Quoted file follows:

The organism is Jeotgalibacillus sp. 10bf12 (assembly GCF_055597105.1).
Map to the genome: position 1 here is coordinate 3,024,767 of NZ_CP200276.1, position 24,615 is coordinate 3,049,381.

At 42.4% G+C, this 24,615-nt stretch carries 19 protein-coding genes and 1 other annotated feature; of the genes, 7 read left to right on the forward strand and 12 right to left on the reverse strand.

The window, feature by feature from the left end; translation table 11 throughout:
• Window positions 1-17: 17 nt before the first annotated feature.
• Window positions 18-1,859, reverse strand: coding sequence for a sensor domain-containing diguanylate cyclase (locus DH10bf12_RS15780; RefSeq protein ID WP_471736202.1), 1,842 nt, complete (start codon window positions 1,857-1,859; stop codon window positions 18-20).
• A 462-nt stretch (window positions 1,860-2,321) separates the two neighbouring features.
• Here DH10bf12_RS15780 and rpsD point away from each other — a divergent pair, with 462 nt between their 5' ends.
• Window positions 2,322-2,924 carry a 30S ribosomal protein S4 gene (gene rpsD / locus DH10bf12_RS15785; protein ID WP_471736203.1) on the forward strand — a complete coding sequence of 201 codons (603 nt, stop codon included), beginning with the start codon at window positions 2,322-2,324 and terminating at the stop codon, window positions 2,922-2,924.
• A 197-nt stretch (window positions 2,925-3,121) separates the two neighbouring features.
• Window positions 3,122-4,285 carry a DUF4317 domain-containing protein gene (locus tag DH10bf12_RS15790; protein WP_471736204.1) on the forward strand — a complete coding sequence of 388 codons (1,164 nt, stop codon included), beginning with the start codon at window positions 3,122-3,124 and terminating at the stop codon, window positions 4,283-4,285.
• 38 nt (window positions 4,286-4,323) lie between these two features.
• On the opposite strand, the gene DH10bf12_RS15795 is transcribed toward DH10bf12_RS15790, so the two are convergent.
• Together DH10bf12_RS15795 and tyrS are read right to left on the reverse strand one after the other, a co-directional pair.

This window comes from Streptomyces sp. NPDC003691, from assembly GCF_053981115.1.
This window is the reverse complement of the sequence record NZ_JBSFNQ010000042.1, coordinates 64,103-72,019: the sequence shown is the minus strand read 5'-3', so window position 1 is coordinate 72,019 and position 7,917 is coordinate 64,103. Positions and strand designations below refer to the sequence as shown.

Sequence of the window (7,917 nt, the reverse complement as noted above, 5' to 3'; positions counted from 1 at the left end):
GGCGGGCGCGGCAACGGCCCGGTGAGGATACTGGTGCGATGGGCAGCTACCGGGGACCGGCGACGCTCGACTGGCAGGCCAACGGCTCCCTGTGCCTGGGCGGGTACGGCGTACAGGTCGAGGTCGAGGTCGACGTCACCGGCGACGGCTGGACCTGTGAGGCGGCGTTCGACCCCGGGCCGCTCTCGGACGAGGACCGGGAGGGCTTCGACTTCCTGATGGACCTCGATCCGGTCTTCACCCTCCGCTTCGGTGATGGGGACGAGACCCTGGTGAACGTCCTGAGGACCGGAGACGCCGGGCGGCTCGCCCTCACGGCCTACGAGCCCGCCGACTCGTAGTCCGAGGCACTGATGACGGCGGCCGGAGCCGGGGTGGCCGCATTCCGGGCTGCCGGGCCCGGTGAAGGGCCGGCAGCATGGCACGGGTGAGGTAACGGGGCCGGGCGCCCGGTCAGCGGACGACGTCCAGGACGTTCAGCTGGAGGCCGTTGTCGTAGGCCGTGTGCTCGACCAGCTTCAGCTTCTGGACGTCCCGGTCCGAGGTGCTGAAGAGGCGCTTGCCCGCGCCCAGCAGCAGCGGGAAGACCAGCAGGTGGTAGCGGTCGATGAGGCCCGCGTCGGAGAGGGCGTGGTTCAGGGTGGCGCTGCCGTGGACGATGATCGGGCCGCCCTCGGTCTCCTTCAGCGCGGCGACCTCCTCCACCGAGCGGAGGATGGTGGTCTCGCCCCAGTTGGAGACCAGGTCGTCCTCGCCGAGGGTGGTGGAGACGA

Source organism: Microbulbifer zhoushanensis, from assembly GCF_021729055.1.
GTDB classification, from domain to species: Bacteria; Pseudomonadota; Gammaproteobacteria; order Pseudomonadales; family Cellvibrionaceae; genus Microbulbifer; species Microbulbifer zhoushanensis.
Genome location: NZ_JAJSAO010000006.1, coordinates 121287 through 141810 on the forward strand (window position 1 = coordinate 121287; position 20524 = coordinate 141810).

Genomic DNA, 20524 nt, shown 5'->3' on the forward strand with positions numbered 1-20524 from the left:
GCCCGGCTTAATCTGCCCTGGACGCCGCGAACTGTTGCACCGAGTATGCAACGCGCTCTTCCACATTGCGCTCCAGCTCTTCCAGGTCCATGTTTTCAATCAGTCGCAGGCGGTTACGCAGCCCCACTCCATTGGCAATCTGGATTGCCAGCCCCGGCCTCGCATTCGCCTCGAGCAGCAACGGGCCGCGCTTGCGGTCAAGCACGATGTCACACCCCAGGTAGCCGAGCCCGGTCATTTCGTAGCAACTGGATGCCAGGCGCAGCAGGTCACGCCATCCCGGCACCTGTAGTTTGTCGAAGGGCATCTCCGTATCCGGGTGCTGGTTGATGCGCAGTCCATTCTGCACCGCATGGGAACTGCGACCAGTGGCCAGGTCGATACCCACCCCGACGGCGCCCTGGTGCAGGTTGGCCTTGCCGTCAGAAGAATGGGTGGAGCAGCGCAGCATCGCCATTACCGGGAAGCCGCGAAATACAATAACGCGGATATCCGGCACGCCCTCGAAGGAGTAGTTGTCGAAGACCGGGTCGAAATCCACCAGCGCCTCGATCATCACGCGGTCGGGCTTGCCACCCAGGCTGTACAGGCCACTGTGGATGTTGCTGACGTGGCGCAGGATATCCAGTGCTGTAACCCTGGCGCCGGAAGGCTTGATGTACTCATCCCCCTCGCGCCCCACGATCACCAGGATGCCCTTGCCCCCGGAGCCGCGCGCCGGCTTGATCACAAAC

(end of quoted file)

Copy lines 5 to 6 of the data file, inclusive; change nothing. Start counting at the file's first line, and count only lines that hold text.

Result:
• Window positions 1-17: 17 nt before the first annotated feature.
• Window positions 18-1,859, reverse strand: coding sequence for a sensor domain-containing diguanylate cyclase (locus DH10bf12_RS15780; RefSeq protein ID WP_471736202.1), 1,842 nt, complete (start codon window positions 1,857-1,859; stop codon window positions 18-20).